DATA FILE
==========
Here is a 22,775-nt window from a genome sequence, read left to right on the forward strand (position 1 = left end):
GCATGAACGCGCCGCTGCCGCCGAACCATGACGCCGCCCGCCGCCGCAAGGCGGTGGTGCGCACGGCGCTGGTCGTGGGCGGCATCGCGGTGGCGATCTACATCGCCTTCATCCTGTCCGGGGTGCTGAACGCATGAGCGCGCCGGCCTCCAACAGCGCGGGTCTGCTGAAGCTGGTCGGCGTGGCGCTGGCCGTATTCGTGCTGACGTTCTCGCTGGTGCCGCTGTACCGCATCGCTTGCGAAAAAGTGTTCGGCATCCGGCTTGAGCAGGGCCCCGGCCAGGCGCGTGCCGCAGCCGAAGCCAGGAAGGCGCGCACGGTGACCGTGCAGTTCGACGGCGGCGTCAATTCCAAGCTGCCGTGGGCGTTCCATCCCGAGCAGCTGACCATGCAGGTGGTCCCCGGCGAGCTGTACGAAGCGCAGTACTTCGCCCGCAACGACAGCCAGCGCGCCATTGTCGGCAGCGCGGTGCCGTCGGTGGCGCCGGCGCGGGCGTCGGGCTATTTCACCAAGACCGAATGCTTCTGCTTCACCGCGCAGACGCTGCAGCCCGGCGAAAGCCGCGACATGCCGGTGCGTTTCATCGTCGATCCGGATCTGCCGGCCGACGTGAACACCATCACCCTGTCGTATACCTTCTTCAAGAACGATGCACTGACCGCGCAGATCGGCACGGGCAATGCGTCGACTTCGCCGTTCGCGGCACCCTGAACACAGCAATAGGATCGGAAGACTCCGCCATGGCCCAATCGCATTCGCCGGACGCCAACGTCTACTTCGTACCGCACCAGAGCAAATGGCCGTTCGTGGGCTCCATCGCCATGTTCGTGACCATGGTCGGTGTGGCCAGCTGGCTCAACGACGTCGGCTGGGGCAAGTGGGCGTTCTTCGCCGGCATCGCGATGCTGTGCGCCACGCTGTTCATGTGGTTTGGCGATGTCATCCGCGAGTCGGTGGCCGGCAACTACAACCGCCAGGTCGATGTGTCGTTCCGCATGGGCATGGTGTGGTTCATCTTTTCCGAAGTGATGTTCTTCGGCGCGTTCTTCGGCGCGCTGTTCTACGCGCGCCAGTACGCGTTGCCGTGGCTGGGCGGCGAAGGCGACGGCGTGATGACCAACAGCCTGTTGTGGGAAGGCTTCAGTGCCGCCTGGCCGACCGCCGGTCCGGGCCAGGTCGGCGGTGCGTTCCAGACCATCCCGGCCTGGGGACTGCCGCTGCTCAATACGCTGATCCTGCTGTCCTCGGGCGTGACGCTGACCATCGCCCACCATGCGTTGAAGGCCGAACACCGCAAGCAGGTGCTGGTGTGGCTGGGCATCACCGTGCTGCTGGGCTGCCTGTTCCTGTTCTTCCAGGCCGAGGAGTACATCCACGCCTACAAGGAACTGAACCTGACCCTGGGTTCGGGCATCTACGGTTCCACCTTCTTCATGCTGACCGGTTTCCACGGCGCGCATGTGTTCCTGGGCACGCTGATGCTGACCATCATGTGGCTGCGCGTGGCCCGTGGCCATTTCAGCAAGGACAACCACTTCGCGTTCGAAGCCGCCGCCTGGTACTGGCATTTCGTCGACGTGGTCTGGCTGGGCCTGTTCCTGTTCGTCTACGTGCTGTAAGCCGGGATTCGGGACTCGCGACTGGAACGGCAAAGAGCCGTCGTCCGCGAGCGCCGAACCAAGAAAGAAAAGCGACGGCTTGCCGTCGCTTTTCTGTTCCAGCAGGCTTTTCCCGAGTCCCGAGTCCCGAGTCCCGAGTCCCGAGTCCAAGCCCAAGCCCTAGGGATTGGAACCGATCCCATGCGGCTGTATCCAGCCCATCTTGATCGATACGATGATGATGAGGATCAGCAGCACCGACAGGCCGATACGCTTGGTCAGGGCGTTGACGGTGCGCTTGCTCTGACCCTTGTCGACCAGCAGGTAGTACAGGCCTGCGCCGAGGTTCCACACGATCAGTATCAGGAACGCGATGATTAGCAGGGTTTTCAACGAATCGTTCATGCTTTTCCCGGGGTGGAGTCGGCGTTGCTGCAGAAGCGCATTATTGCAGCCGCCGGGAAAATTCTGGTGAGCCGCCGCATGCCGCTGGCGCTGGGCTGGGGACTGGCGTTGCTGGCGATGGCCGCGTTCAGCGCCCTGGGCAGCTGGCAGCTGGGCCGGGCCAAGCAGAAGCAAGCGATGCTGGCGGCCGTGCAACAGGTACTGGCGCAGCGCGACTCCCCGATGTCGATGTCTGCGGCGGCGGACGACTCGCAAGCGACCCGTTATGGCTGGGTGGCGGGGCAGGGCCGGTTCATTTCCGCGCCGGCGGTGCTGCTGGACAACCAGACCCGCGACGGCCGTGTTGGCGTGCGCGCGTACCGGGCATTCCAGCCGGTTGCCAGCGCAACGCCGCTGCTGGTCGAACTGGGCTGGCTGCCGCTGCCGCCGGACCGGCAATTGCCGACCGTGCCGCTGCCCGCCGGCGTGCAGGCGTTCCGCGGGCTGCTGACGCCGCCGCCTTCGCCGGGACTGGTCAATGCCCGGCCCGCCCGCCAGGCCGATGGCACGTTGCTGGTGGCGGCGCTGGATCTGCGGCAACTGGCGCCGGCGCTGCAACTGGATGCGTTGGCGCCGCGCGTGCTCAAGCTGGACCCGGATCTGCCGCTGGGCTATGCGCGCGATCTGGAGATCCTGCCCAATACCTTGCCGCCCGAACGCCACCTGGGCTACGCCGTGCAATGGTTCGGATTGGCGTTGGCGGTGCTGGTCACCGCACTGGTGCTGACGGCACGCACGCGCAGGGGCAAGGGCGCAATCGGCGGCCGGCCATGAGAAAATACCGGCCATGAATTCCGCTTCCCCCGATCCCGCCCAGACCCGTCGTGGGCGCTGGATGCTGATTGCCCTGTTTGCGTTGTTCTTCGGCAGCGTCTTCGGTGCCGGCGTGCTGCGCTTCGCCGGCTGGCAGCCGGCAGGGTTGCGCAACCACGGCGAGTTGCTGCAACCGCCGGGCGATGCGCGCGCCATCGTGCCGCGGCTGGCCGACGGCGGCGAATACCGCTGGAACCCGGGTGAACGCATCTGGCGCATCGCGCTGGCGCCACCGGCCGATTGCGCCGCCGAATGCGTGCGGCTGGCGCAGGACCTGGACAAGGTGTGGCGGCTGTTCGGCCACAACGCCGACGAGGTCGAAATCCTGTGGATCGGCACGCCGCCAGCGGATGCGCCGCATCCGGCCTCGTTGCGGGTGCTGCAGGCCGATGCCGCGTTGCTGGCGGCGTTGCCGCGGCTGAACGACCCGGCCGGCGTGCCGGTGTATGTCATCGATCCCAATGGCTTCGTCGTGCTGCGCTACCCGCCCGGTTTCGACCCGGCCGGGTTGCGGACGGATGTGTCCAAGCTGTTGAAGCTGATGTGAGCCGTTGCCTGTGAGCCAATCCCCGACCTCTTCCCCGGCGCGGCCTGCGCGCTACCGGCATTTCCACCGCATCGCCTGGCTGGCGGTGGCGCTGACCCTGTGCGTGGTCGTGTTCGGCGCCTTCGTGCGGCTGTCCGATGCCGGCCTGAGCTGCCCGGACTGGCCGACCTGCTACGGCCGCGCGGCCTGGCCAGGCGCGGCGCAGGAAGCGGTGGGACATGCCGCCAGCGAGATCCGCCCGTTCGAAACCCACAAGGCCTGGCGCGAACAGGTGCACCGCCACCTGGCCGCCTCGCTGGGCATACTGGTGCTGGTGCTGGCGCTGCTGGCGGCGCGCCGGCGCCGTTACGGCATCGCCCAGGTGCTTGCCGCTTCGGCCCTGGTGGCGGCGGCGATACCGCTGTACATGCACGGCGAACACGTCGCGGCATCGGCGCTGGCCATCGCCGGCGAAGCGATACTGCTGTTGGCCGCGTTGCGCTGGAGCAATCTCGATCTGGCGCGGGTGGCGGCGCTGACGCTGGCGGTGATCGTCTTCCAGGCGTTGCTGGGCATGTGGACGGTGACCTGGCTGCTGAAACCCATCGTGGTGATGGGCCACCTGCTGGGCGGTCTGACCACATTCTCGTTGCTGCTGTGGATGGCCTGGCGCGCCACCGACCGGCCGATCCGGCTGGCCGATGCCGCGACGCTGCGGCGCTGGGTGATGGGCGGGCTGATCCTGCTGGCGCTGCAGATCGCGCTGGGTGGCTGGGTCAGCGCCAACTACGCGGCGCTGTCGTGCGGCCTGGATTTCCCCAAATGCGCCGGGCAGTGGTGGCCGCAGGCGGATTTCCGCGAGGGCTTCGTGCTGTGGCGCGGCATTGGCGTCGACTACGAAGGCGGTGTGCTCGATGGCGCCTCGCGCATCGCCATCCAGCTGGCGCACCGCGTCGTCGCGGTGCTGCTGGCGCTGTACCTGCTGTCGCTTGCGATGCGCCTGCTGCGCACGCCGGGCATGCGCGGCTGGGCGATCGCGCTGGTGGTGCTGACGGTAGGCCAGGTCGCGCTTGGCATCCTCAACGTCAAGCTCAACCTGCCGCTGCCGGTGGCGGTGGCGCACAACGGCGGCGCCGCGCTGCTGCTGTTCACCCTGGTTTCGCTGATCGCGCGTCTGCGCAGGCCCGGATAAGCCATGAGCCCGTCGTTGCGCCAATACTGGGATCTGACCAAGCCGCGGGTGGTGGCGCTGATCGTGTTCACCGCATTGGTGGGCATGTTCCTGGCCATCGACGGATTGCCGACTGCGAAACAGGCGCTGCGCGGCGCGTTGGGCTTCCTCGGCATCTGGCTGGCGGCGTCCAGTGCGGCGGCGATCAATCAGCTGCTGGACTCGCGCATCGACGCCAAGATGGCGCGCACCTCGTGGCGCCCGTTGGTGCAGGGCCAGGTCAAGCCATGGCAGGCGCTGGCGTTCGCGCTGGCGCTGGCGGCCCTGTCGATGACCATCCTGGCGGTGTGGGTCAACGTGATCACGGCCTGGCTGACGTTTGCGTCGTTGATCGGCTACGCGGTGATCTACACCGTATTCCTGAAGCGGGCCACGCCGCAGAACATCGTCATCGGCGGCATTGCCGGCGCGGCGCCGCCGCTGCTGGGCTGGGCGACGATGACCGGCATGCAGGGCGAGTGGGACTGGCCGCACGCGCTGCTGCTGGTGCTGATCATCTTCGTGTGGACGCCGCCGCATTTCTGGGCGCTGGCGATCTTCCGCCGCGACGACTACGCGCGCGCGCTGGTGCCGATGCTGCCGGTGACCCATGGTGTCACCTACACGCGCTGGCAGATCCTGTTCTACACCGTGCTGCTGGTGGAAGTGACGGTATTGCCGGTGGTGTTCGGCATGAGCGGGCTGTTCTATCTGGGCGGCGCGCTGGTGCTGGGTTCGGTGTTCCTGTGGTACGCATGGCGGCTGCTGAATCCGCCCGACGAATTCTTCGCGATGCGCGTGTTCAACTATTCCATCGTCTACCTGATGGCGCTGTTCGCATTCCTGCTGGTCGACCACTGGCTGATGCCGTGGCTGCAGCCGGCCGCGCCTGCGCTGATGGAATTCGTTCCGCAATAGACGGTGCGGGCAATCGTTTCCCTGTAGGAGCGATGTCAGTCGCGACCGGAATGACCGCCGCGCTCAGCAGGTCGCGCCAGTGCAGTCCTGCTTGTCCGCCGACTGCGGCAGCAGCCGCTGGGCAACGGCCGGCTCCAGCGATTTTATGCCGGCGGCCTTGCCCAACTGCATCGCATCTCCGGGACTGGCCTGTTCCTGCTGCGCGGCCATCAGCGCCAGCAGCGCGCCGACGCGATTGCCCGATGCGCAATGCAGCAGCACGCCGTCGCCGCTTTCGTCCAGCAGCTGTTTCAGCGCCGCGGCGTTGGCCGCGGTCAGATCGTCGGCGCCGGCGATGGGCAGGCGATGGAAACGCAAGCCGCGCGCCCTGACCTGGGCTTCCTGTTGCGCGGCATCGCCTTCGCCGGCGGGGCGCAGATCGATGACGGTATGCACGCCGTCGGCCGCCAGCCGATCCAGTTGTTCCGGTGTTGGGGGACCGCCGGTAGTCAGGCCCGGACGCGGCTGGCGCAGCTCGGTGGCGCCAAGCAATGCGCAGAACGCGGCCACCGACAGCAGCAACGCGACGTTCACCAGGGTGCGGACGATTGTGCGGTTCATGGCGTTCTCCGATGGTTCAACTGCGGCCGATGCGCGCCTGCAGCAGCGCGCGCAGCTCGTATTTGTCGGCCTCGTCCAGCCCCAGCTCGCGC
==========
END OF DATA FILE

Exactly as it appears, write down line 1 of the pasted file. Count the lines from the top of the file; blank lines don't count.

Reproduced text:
Here is a 22,775-nt window from a genome sequence, read left to right on the forward strand (position 1 = left end):